Ph.D. Candidate, History
2018-2019 Rothman Doctoral Fellow
Strickland researched the lives of enslaved people on Codrington Plantation on Barbados and the role of religious conversion that occurred there from 1710 to emancipation in 1838.
Focusing on the Codrington Estates and visiting the plantation and the College archives allowed him to study Anglican sermons in this time period, as well as letters, financial records, published tracts, parish records, and laws. He also traveled to the National Archives in London, including the archive for the Church of England, and records of the Codrington Estates at the Bodlein Library at Oxford.
From these sources Strickland found that Anglican clergy created a missionary theology that supported slavery and theories about the inferiority of black people. Religion was seen as a civilizing force and violence against enslaved persons was seen as justified to combat their ‘heathenish’ ways.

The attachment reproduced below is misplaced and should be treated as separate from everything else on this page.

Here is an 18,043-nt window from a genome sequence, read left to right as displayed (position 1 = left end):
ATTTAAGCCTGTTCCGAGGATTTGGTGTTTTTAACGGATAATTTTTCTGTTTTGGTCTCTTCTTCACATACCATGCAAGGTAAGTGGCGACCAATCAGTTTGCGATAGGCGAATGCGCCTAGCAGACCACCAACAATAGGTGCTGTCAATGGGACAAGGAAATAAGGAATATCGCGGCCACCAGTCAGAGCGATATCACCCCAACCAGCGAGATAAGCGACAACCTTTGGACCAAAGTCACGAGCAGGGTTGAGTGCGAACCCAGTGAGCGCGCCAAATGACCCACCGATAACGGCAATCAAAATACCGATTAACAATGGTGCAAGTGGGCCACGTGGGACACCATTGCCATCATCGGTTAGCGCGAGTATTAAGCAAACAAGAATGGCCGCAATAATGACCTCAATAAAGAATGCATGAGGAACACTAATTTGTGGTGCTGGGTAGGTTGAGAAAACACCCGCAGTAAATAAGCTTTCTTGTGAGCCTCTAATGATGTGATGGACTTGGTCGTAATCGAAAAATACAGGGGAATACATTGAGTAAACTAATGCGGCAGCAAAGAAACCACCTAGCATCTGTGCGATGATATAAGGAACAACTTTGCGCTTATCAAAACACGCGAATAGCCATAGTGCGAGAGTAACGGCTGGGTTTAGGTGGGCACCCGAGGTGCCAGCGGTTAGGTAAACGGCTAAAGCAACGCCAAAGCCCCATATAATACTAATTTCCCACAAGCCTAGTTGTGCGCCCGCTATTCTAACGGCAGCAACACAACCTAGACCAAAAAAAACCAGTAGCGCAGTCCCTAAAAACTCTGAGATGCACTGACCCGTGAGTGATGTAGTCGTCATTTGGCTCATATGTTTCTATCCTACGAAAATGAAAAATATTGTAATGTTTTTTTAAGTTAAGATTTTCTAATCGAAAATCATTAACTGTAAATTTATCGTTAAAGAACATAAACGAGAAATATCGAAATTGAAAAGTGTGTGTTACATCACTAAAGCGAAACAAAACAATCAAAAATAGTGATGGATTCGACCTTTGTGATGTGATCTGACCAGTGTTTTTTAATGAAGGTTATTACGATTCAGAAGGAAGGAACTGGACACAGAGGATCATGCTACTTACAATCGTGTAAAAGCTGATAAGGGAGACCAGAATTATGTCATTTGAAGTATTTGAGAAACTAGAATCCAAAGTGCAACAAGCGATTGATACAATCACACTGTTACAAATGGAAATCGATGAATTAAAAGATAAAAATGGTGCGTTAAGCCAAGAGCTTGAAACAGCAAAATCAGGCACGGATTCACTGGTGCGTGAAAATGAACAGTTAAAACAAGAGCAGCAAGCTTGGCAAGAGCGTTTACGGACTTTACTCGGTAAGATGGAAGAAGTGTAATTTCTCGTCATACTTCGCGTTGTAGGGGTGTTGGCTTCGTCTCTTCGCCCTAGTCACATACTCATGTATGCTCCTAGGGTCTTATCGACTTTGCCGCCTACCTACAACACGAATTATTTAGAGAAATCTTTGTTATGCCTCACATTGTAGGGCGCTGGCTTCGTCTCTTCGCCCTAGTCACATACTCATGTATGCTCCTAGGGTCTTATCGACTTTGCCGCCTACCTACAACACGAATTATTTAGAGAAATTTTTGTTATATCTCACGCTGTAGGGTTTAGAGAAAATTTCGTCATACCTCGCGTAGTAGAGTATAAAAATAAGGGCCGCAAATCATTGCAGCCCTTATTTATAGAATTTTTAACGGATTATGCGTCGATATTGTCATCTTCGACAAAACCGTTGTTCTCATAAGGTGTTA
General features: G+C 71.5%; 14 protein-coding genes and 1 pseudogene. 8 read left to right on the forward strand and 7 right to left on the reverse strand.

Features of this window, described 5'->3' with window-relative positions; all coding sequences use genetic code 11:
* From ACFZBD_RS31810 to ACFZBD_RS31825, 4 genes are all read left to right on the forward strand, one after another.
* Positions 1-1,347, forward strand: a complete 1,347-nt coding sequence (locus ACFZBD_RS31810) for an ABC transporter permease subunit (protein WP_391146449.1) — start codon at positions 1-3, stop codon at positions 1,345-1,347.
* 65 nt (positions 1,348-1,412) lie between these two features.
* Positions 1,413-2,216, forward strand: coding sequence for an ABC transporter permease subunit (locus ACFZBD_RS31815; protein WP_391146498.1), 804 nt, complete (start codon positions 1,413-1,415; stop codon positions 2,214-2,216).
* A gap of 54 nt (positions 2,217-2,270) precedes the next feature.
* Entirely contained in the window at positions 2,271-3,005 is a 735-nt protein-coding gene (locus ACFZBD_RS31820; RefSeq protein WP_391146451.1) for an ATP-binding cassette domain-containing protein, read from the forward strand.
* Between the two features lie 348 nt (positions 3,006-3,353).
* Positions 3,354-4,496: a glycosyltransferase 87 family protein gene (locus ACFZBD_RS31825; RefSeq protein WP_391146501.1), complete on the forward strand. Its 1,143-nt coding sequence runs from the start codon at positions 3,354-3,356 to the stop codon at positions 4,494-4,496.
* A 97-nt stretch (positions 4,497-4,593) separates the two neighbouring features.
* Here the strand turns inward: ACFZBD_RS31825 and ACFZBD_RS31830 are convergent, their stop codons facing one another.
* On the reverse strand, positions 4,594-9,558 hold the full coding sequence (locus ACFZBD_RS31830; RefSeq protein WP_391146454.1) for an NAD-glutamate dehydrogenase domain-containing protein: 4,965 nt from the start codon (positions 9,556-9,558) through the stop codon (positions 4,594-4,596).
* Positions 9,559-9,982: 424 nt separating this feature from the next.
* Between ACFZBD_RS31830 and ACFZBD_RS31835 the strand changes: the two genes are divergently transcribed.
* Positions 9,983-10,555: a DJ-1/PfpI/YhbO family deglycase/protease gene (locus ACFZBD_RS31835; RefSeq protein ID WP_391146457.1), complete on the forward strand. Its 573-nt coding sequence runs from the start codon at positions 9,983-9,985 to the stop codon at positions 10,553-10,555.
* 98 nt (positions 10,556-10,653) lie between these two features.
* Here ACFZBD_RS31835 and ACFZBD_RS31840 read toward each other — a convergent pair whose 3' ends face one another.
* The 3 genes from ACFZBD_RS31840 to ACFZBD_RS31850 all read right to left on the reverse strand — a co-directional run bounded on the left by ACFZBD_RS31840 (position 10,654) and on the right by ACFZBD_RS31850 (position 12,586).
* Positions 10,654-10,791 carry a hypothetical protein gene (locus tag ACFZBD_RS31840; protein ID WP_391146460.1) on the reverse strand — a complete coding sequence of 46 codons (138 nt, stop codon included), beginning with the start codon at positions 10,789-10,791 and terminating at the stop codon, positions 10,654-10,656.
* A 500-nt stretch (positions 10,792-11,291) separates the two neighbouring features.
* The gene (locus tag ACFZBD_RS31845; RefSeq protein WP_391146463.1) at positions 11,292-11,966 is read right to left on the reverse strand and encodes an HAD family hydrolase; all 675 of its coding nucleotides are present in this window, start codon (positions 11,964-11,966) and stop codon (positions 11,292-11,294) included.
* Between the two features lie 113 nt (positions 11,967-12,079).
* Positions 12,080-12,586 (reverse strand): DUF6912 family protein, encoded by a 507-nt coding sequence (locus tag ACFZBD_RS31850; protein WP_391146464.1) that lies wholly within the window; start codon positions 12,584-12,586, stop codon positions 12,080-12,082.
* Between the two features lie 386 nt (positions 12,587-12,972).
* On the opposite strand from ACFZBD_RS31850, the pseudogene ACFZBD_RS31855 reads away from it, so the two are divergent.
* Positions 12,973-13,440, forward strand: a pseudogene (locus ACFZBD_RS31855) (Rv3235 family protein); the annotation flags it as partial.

However, there was resistance to Anglican missionary work. First, enslaved persons resisted as they held to their previous practices and beliefs. Second, slaveowners who were concerned about religion leading to uprisings also resisted at first. In the end the Anglican church argued that Christianity made enslaved persons more docile and slaveowners eventually stopped resisting Anglican mission work among enslaved persons.
Overall, Strickland argues that the Anglican clergy used religion as a means to justify, and undergird, the pursuit of imperial wealth. While enslaved persons were released in May 1838, the religious components of the “civilizing movement” in the British empire in the Caribbean created a framework for racial inequality under which black people continue to suffer today.